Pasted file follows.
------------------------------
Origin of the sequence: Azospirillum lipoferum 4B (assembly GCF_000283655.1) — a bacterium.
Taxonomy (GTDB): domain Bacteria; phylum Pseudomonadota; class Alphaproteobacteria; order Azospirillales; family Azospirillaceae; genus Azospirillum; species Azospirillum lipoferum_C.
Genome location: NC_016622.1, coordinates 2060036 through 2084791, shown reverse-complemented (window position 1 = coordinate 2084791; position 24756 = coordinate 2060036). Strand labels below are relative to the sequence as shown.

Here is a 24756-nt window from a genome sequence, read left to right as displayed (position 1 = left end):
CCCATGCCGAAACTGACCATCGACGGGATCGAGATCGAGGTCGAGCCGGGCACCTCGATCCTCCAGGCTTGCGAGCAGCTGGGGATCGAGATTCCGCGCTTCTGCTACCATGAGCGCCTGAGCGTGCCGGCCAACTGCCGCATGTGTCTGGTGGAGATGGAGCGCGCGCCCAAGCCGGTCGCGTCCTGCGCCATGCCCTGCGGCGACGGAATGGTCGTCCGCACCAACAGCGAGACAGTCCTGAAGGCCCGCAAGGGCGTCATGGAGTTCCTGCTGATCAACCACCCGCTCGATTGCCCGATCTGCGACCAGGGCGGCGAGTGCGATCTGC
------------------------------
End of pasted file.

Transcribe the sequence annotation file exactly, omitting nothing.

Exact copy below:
Origin of the sequence: Azospirillum lipoferum 4B (assembly GCF_000283655.1) — a bacterium.
Taxonomy (GTDB): domain Bacteria; phylum Pseudomonadota; class Alphaproteobacteria; order Azospirillales; family Azospirillaceae; genus Azospirillum; species Azospirillum lipoferum_C.
Genome location: NC_016622.1, coordinates 2060036 through 2084791, shown reverse-complemented (window position 1 = coordinate 2084791; position 24756 = coordinate 2060036). Strand labels below are relative to the sequence as shown.

Here is a 24756-nt window from a genome sequence, read left to right as displayed (position 1 = left end):
CCCATGCCGAAACTGACCATCGACGGGATCGAGATCGAGGTCGAGCCGGGCACCTCGATCCTCCAGGCTTGCGAGCAGCTGGGGATCGAGATTCCGCGCTTCTGCTACCATGAGCGCCTGAGCGTGCCGGCCAACTGCCGCATGTGTCTGGTGGAGATGGAGCGCGCGCCCAAGCCGGTCGCGTCCTGCGCCATGCCCTGCGGCGACGGAATGGTCGTCCGCACCAACAGCGAGACAGTCCTGAAGGCCCGCAAGGGCGTCATGGAGTTCCTGCTGATCAACCACCCGCTCGATTGCCCGATCTGCGACCAGGGCGGCGAGTGCGATCTGC